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Shoreline Christian Students Build Together

Two classes spent nearly three weeks planning, building, and testing Rube Goldberg machines.

Rube Goldberg Machine at Shoreline Christian School

The fall, two classes at Shoreline Christian School in Shoreline, Washington, spent nearly three weeks planning, building, and testing Rube Goldberg machines. The 8th grade science and 9th grade physical science classes each created a machine and then set them in motion, competing for bragging rights (and a science movie day).

Both classes are taught by Emily Huston, and both classes study work, energy, and machines at the beginning of the year, although at different levels. For the past five years, Huston has used Rube Goldberg machines to teach these concepts. “We start the planning process with each student developing five steps and making blueprints of their designs,” she said. “Then the class assembles these ideas into a complete machine, which must use at least one step from each student. The assembly is a group effort. The entire machine must be at least 15 cause-and-effect steps long. The class votes on how to end the machine and determines what would be a logical first step to start the reaction, as this is the only time they are allowed to interact with the machine.”

Another Rube Goldberg machine at Shoreline ChristianThrough the process, students learn scientific concepts such as transfer of energy, machine efficiency, conservation of energy, and forms of energy. “Many times the initial designs students submit need to be changed, because they see firsthand that energy will be lost and not transferred effectively,” said Huston.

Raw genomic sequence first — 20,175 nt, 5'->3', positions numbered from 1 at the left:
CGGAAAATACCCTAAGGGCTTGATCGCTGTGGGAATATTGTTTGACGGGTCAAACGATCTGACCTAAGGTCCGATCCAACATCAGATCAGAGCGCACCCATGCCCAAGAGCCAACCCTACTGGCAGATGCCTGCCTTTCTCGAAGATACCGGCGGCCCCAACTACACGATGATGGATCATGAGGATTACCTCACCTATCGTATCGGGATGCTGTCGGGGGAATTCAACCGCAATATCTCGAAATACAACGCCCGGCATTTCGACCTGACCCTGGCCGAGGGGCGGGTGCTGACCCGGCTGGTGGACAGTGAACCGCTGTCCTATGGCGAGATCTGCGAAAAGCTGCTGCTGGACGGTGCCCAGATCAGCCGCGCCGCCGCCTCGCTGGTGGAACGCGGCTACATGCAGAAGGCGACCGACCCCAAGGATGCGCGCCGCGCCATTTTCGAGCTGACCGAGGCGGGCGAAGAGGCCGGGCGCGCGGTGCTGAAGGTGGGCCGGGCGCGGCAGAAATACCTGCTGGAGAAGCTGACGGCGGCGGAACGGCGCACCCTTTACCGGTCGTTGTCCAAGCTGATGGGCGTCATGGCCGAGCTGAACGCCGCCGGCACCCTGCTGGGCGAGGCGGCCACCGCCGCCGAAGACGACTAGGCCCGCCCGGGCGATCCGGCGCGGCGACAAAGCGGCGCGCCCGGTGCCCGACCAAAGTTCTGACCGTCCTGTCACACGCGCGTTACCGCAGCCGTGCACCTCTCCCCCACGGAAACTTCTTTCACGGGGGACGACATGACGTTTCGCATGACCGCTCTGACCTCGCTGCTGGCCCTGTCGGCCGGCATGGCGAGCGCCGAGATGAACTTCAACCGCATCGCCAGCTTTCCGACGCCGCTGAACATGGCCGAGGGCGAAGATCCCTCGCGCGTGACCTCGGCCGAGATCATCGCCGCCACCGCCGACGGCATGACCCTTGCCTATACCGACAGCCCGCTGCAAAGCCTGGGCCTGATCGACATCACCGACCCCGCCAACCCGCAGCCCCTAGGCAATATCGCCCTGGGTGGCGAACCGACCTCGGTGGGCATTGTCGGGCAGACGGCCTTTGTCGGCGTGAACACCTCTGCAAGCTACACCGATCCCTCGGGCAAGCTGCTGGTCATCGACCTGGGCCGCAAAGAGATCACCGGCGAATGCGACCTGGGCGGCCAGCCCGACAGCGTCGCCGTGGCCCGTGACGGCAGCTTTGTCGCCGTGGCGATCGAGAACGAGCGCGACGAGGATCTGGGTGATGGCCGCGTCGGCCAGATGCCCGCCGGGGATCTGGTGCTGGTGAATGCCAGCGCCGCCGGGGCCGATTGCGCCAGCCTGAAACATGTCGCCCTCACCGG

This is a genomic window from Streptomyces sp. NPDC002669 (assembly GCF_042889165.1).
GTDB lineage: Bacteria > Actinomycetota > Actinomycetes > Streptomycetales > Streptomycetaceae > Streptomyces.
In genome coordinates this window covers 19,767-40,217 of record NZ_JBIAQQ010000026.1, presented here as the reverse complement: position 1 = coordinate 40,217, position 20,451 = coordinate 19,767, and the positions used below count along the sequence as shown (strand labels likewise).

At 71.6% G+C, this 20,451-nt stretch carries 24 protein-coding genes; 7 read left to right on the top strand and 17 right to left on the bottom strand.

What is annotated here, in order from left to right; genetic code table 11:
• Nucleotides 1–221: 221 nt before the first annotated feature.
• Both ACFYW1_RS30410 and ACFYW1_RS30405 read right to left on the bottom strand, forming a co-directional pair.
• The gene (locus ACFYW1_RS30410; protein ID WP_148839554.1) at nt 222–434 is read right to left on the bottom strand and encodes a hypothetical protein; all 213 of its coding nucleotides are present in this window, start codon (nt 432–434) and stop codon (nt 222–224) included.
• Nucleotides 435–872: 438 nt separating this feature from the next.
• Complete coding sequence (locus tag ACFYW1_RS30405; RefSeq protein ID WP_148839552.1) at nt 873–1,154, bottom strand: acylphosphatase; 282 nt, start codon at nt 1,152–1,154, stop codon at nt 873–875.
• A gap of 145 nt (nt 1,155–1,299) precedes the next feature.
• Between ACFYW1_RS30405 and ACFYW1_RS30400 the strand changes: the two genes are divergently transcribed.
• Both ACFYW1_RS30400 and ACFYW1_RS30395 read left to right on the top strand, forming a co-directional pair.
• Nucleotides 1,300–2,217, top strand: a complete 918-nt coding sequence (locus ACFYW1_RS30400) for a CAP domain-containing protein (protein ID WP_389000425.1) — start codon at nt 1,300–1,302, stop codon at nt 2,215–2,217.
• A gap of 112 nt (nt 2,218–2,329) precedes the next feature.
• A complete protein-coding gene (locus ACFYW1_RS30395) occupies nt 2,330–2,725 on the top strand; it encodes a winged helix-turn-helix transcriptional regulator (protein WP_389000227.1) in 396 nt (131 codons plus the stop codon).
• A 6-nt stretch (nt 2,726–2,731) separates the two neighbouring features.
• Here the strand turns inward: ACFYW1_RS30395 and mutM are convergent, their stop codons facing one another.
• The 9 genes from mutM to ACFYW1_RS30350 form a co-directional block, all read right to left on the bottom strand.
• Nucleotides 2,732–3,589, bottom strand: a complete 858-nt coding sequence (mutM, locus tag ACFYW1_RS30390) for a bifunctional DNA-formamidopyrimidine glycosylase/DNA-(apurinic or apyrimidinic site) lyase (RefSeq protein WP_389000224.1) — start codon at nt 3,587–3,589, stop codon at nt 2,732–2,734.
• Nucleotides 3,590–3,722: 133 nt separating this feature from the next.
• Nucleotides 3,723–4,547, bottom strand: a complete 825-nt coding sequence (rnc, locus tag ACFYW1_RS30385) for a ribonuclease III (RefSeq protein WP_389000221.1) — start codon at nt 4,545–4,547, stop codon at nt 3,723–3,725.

The school’s mission is to nurture students in faith, knowledge, and maturity, helping them to serve God and others to the best of their ability by bringing out their talents and skills. “Students also learn a LOT about working in groups, conflict resolution, problem solving, communication, and troubleshooting. I get to see a variety of strengths from my students, and I love seeing how much they can accomplish together.”

The machines were set off at the school’s November open house, and for the first time both teams achieved perfect runs. Videos of the two machines were posted on the school’s Facebook page for voting, and in a very close decision, the eighth grade class won.

“When we learn about the concepts leading up to this project, we talk about how amazing it is that Creation was so perfectly designed, and how everything works in perfect order,” said Huston. “Many students like physical science because it is so orderly. We discuss where this order came from, and how things would be different if the laws of physics were changed.”

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